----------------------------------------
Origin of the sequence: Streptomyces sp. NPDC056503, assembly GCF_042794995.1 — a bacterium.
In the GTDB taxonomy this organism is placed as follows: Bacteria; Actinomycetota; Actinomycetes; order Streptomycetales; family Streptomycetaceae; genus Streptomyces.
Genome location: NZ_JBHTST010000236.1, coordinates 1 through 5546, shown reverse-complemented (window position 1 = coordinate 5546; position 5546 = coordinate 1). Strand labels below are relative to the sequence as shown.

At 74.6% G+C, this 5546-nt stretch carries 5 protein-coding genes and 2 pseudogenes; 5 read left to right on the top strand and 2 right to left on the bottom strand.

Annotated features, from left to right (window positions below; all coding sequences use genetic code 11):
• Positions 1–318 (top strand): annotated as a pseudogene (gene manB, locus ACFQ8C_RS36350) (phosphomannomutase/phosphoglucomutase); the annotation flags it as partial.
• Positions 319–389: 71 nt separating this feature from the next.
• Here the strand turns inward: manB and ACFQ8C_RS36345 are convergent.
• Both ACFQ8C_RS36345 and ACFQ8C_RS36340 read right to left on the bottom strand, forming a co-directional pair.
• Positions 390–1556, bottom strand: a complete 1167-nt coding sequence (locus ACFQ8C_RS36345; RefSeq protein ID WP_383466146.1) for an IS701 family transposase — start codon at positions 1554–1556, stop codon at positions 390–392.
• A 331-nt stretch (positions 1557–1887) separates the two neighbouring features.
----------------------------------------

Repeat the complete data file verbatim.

Origin of the sequence: Streptomyces sp. NPDC056503, assembly GCF_042794995.1 — a bacterium.
In the GTDB taxonomy this organism is placed as follows: Bacteria; Actinomycetota; Actinomycetes; order Streptomycetales; family Streptomycetaceae; genus Streptomyces.
Genome location: NZ_JBHTST010000236.1, coordinates 1 through 5546, shown reverse-complemented (window position 1 = coordinate 5546; position 5546 = coordinate 1). Strand labels below are relative to the sequence as shown.

At 74.6% G+C, this 5546-nt stretch carries 5 protein-coding genes and 2 pseudogenes; 5 read left to right on the top strand and 2 right to left on the bottom strand.

Annotated features, from left to right (window positions below; all coding sequences use genetic code 11):
• Positions 1–318 (top strand): annotated as a pseudogene (gene manB, locus ACFQ8C_RS36350) (phosphomannomutase/phosphoglucomutase); the annotation flags it as partial.
• Positions 319–389: 71 nt separating this feature from the next.
• Here the strand turns inward: manB and ACFQ8C_RS36345 are convergent.
• Both ACFQ8C_RS36345 and ACFQ8C_RS36340 read right to left on the bottom strand, forming a co-directional pair.
• Positions 390–1556, bottom strand: a complete 1167-nt coding sequence (locus ACFQ8C_RS36345; RefSeq protein ID WP_383466146.1) for an IS701 family transposase — start codon at positions 1554–1556, stop codon at positions 390–392.
• A 331-nt stretch (positions 1557–1887) separates the two neighbouring features.